In our never ending quest for the best picture and sound in the home, the Hub is always on the look out for the latest advances in audio and video. The Economist has written an informative piece on the next generation of TVs. In particular, the article cites how 3D is driving the need for more pixels (watching in 3D halves your TV’s resolution). The next HD standard, known as “Quad-HD” or 2160p doubles the horizontal and vertical lines, resulting in a quadruple number of pixels. Studios, which are now using 4K digital cameras and starting to shoot movies at 48 frames per second, are looking for a way to make up for declining DVD sales. The article states how the studios hope they can make up the revenue short-fall by streaming Quad-HD content to a new generation of TV sets in the living room.
As much as the Hub is looking forward to “Quad-HD”, it will probably be years before we see wide-spread availability and acceptance. Unlike cell phones, people wait at least five years if not longer before replacing the living room TV. How old is your HDTV and are you ready to replace it yet?
The other constraint out there is network bandwidth to the home. A quality 1080P stream from VUDU requires around 9 megabits. Blu-rays stream at around 40 Mbps. Even with advances in compression algorithms, one can assume a Quad HD stream would require much more bandwidth because of the increase in pixels and frame rate. The reality is that the average Internet speed available to the home in the United States is about 5 Mbps (source: Akami). However, it’s improving with Verizon FIOS offering Internet connections up to 150 Mbps in some areas.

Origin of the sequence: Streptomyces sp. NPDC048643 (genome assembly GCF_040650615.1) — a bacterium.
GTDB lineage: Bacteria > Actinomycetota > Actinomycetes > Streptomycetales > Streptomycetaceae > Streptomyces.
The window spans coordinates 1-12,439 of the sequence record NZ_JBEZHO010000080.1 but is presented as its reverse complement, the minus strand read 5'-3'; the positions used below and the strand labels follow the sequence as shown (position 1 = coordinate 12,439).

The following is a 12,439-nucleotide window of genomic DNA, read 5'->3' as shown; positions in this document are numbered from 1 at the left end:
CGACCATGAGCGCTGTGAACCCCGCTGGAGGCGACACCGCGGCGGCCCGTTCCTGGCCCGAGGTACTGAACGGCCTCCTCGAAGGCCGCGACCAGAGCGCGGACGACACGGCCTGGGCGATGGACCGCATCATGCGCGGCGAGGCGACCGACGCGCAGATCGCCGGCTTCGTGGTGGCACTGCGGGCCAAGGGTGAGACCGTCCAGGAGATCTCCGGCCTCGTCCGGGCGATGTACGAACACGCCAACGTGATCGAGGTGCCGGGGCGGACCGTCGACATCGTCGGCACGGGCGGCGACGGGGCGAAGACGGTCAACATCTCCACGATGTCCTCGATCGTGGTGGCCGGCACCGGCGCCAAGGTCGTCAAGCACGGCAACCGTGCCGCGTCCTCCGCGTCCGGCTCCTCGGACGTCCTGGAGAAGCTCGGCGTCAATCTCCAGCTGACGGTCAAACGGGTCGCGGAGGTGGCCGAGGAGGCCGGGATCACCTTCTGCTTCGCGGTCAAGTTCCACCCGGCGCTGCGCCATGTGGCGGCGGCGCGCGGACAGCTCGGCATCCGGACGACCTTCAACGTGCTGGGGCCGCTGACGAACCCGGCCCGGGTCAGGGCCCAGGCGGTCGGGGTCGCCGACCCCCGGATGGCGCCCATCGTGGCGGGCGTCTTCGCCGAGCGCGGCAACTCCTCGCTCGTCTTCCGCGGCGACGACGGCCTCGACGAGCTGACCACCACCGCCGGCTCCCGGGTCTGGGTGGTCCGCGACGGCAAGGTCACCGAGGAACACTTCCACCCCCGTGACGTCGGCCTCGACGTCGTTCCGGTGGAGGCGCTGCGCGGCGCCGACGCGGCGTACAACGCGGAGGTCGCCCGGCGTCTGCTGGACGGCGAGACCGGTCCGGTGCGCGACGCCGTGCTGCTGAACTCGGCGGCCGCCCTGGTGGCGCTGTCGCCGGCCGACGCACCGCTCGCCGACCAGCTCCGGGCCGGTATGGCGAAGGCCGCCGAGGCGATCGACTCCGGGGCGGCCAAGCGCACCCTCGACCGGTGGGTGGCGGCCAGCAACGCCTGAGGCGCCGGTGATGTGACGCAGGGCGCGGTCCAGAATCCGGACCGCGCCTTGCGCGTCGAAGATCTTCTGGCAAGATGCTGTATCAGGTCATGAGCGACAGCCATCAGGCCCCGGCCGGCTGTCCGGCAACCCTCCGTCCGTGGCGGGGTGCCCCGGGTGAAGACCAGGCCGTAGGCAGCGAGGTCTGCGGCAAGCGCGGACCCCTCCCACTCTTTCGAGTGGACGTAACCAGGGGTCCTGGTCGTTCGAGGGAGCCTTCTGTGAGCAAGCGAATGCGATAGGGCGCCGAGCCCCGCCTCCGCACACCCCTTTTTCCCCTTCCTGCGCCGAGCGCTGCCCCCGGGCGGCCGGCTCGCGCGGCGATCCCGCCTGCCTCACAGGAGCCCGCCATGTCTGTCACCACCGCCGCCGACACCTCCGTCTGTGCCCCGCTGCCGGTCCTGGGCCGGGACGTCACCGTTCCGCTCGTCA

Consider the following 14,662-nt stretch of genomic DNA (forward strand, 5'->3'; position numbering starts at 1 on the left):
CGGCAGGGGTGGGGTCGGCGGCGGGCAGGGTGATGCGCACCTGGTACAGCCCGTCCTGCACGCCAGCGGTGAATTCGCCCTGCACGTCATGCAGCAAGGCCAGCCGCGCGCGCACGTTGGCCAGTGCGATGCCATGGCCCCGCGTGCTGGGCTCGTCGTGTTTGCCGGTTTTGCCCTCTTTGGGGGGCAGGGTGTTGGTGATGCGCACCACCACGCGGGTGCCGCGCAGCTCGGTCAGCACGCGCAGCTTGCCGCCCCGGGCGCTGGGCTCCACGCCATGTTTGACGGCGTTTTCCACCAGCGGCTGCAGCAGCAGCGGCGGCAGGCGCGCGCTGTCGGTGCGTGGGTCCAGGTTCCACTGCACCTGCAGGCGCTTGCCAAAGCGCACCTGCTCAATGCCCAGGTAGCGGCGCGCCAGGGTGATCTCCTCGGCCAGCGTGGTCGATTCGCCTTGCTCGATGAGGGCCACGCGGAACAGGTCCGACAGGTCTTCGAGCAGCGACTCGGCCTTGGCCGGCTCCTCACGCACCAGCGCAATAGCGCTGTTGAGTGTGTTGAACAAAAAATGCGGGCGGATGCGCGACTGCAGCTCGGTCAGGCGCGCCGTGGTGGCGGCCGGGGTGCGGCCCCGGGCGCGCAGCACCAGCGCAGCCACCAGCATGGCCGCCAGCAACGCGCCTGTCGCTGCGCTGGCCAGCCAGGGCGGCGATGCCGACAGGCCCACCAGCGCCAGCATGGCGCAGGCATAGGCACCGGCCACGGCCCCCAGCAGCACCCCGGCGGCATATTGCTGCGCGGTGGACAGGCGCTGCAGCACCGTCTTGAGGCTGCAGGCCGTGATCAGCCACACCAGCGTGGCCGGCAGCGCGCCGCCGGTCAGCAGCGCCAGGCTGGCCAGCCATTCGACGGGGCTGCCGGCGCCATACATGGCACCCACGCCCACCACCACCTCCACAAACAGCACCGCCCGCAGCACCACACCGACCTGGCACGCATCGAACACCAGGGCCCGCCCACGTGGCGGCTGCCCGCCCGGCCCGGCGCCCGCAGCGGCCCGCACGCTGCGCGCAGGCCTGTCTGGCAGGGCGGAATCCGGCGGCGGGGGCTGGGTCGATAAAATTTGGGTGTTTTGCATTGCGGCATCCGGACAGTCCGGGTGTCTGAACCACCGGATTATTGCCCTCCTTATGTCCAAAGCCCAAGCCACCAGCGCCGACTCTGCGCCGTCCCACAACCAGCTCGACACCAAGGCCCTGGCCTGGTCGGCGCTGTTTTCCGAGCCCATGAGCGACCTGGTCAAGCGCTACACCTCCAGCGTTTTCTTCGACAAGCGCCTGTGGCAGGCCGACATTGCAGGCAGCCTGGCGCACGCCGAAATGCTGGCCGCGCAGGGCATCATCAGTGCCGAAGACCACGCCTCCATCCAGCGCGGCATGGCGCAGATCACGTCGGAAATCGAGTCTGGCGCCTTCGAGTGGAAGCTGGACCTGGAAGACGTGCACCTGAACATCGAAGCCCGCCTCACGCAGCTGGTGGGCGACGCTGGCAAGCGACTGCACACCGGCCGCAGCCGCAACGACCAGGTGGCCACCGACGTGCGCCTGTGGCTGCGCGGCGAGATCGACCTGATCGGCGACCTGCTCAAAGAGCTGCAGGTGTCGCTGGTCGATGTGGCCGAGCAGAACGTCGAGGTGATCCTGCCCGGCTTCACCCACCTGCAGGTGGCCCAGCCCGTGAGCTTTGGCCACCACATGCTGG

On the other side, some cable companies have started to or are contemplating ways to cap monthly bandwidth usage as a reaction to the the threat of video streaming services. The fear is that subscribers will pay for Netflix and Hulu Plus and cancel the cable TV subscription (Netflix would argue they are a complimentary not competitive service). If the cable companies start capping bandwidth, it may extend the life of physical media. Alternatively, cable companies may just charge more for Internet service.
Finally, the article could lead you to believe that picture quality is simply tied to the number of pixels. In reality, there’s lots of other factors such as contrast ratio, frame rate and color depth. In fact, while many HDTVs are capable of displaying many more colors from a feature called “Deep Color”, there are no movies or TV shows that utilize it. Studios could take advantage of this functionality improving the picture on the HDTV you already own.
Revolutionary TVs: It’s More than Hardware